The New York Times - Clueless On Katrina AlertThe New York Times ran this opinion article on page A 34 recently. Not that page A 34 made headlines in the way that Hurricane Katrina did just a few short years ago. It galls me to this day that big shot newspapers like the NYT can have opinions about Katrina without having to experience it first hand. And they don’t even know where to begin pointing the finger, either.

Editorial
Some Sense, at Last, About Katrina
http://www.nytimes.com/2009/02/12/opinion/12thu2.html?emc=eta1

Published: February 11, 2009

The Obama administration seems to have learned the lessons of the Bush team’s disastrous bungling of the resettling of Hurricane Katrina’s tens of thousands of refugees. Under former President Bush, the task of resettling those whose homes were destroyed by the storm and floods in 2005 was initially given to the Federal Emergency Management Agency instead of to the Department of Housing and Urban Development, which has a long history of housing poor and displaced people through its voucher program.

That grave mistake led to a plan that turned many survivors into wanderers who moved from place to place, cut off from jobs and schools. Washington will need to be more helpful if New Orleans and the Gulf region in general are to recover, not just from the storm, but from the damage wrought by federal mismanagement. Now plans to build affordable-housing developments have run afoul of the credit crisis. Without those developments, low- and moderate-income workers will be forced to pull up stakes and go elsewhere.

That message seems to be hitting home at President Obama’s HUD. For starters, the department’s new secretary, Shaun Donovan, has overturned a potentially disastrous decision that would have ended badly needed temporary rental assistance to about 31,000 households at the end of this month. The last thing the Gulf region needs at this point is more homelessness.

The point of the new policy is to keep low-income families on temporary assistance until they can complete the complicated process of qualifying for a permanent Section 8 housing voucher, which allows them to seek homes in the private real estate market. The hope is that many people being housed under the temporary program would be able to use the vouchers to remain in their homes. This would be especially helpful since rents in the city have skyrocketed since the storm.

The Bush administration wanted the vouchers primarily limited to the elderly and disabled. But Mr. Donovan has wisely expanded them to include all low-income people who are eligible under federal guidelines. This will require more money from Congress. But the expense would be well worth it if it prevents a new wave of homelessness and sustains the Gulf restoration project through turbulent economic times.

More Articles in Opinion » A version of this article appeared in print on February 12, 2009, on page A34 of the New York edition.

The NYT did not publish that FEMA subcontracted agencies to contact Katrina Victims. It galls me that no one realizes what these subcontracted agencies did with the FEDERAL MONIES they were given by FEMA to HELP Katrina victims. The agencies, of course, did not contact victims in anything that would be considered “timely”. Victims were then required to “fill out the necessary paperwork” to see if they “qualify” for assistance. What? After everything that I have been through already, you people want ME to fill out MORE paperwork so that YOU CAN DETERMINE, whether or NOT I deserve YOUR ASSISTANCE? So these subcontracted agencies go on with their non-profit status collecting the FEDERAL MONIES for their so called “JOBS” thereby sucking and blowing just like Katrina with FEDERAL FERVE.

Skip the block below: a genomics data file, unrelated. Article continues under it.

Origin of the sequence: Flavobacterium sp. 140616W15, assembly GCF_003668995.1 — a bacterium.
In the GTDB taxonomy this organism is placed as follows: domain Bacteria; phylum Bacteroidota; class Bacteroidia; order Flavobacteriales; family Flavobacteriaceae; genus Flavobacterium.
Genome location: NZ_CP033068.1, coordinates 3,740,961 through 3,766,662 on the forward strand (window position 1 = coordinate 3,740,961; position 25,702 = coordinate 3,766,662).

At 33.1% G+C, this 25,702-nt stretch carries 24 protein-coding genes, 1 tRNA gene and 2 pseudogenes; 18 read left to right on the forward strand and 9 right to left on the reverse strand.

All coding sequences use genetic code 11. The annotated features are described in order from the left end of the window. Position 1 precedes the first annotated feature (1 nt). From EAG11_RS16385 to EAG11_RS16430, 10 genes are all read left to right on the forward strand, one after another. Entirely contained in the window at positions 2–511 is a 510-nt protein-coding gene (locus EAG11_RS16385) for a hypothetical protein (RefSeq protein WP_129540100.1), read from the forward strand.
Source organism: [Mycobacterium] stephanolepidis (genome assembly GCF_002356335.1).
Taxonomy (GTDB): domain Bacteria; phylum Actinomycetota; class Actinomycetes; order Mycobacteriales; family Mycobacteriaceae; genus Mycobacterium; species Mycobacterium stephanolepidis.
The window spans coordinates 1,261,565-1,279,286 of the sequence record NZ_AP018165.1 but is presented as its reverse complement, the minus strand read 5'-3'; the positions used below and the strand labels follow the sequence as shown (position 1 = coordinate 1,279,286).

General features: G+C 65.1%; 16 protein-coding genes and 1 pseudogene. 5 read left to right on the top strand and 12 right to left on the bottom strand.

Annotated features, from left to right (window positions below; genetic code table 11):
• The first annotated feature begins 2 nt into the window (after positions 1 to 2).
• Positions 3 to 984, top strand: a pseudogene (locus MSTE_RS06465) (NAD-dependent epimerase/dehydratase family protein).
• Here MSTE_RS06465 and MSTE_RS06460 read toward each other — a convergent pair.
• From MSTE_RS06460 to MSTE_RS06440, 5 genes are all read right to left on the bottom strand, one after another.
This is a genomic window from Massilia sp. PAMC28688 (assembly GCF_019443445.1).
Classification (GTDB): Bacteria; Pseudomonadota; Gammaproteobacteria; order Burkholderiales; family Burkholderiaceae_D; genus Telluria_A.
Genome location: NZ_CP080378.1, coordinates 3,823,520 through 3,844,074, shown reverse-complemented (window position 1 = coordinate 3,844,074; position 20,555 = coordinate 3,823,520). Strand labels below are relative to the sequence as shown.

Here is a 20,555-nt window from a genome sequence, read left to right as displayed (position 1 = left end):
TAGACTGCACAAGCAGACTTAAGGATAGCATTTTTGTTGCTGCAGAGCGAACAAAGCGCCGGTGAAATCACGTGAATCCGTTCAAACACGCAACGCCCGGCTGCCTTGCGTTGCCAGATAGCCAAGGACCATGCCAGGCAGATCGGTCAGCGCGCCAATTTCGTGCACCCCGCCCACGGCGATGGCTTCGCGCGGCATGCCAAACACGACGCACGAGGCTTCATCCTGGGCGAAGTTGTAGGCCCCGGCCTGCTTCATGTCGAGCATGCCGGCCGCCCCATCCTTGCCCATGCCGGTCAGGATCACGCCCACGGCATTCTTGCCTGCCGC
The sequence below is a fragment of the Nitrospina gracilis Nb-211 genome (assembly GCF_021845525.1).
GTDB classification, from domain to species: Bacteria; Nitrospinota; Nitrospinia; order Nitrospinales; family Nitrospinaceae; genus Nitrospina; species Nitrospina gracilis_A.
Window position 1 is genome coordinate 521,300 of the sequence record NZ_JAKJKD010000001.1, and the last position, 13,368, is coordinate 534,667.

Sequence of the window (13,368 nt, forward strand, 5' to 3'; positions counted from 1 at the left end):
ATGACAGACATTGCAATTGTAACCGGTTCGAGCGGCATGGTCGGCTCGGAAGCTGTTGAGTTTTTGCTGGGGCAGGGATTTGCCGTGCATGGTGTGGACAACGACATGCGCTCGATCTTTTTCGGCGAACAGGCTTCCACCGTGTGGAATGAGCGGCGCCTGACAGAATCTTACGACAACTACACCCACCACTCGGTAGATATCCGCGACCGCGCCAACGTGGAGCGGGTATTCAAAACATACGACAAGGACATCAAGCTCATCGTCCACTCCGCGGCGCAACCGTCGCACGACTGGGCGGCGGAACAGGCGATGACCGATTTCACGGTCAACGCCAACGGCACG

“Where is Entergy?,” asks mayor

September 5, 2008

“…As of 10:30 a.m. Thursday, Boihem said 32,000 people in Tangipahoa Parish remained without power.

Just before midnight Wednesday, the area from Westin Avenue to East Thomas Street to Pine Street to South Morrison Boulevard to Club Deluxe to Southwest Railroad Avenue to Old Covington Avenue received power. Crews’ work on Wednesday meant all hotels in Hammond now have power.

Downtown Hammond remained dark Thursday…”

Full story here

And from the emergency.louisiana.gov website Sept. 5, 2008

Evacuees with medical needs will be sent to shelters in Baton Rouge, Alexandria, Monroe, Bossier City and Hammond.
However, they should first call one of the lines below to be certified by a nurse.

  • New Orleans 1-866-280-2068
  • Baton Rouge 1-800-349-1372
  • Houma-Thibodaux 1-800-228-9409
  • Lafayette 1-800-901-3210
  • Lake Charles 1-866-280-2711
  • Alexandria 1-800-841-5778
  • Shreveport 1-800-841-5776
  • Monroe 1-866-280-7287
  • Mandeville 1-866-280-7724

What is the Louisiana National Guard up to?

August 31, 2008

Read about current efforts yourself from the Louisiana National Guard website.

View a FEMA photo of Evacuation bracelets being prepared in Lousiana

Is this a call to arms or a call to vote or both?

February 5, 2008

“It is hopefully within the citizens of the United States’ power to address the failures of our laws and agencies,” he said. “If not, it is certain that another tragedy such as this will occur again.”

~Judge Duval on his ruling concerning the levy lawsuit.  (from:  Thanks-Katrina, “This Sucks”)  You can read more about the issue from Sandy @ Levees. org.

I can see this happening again, but I can also see that action is in the hands of Americans at Levees.org.  I don’t foresee much being done on the subject.  It’s like is another billion dollar toilet seat subject or something.  People elsewhere are not really concerned with the levees in Louisiana enough to motivate politicians or local leaders into changing what has occurred. I wish more Americans would fix America.